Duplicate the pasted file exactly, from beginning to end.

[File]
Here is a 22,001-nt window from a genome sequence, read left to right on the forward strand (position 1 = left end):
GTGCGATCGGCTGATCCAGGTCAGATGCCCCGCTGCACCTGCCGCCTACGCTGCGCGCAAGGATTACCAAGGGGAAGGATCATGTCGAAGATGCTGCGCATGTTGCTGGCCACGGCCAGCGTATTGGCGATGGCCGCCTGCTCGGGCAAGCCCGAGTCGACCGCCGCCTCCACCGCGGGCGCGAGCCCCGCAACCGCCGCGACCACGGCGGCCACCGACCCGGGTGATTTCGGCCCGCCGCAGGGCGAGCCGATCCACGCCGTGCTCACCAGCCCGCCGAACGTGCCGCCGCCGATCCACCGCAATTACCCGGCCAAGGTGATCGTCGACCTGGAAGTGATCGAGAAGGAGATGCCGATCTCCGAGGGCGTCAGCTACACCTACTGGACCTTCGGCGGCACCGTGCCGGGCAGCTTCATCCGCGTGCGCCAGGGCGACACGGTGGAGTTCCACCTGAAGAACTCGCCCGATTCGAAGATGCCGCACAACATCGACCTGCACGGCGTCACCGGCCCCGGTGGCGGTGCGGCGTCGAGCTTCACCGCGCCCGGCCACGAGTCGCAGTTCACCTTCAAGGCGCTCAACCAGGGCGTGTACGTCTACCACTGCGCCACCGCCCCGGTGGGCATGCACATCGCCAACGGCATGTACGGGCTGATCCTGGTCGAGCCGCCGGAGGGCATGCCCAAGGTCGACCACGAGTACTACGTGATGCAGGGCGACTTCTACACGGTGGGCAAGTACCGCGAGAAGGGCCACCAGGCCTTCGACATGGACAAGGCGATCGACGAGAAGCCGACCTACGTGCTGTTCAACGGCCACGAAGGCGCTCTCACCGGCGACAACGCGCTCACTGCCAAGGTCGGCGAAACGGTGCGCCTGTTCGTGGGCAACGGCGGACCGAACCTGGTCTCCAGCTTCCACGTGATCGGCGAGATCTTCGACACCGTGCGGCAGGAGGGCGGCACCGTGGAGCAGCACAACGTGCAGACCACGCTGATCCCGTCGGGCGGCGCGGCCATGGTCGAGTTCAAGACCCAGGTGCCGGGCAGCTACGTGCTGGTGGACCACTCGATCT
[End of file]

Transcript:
Here is a 22,001-nt window from a genome sequence, read left to right on the forward strand (position 1 = left end):
GTGCGATCGGCTGATCCAGGTCAGATGCCCCGCTGCACCTGCCGCCTACGCTGCGCGCAAGGATTACCAAGGGGAAGGATCATGTCGAAGATGCTGCGCATGTTGCTGGCCACGGCCAGCGTATTGGCGATGGCCGCCTGCTCGGGCAAGCCCGAGTCGACCGCCGCCTCCACCGCGGGCGCGAGCCCCGCAACCGCCGCGACCACGGCGGCCACCGACCCGGGTGATTTCGGCCCGCCGCAGGGCGAGCCGATCCACGCCGTGCTCACCAGCCCGCCGAACGTGCCGCCGCCGATCCACCGCAATTACCCGGCCAAGGTGATCGTCGACCTGGAAGTGATCGAGAAGGAGATGCCGATCTCCGAGGGCGTCAGCTACACCTACTGGACCTTCGGCGGCACCGTGCCGGGCAGCTTCATCCGCGTGCGCCAGGGCGACACGGTGGAGTTCCACCTGAAGAACTCGCCCGATTCGAAGATGCCGCACAACATCGACCTGCACGGCGTCACCGGCCCCGGTGGCGGTGCGGCGTCGAGCTTCACCGCGCCCGGCCACGAGTCGCAGTTCACCTTCAAGGCGCTCAACCAGGGCGTGTACGTCTACCACTGCGCCACCGCCCCGGTGGGCATGCACATCGCCAACGGCATGTACGGGCTGATCCTGGTCGAGCCGCCGGAGGGCATGCCCAAGGTCGACCACGAGTACTACGTGATGCAGGGCGACTTCTACACGGTGGGCAAGTACCGCGAGAAGGGCCACCAGGCCTTCGACATGGACAAGGCGATCGACGAGAAGCCGACCTACGTGCTGTTCAACGGCCACGAAGGCGCTCTCACCGGCGACAACGCGCTCACTGCCAAGGTCGGCGAAACGGTGCGCCTGTTCGTGGGCAACGGCGGACCGAACCTGGTCTCCAGCTTCCACGTGATCGGCGAGATCTTCGACACCGTGCGGCAGGAGGGCGGCACCGTGGAGCAGCACAACGTGCAGACCACGCTGATCCCGTCGGGCGGCGCGGCCATGGTCGAGTTCAAGACCCAGGTGCCGGGCAGCTACGTGCTGGTGGACCACTCGATCT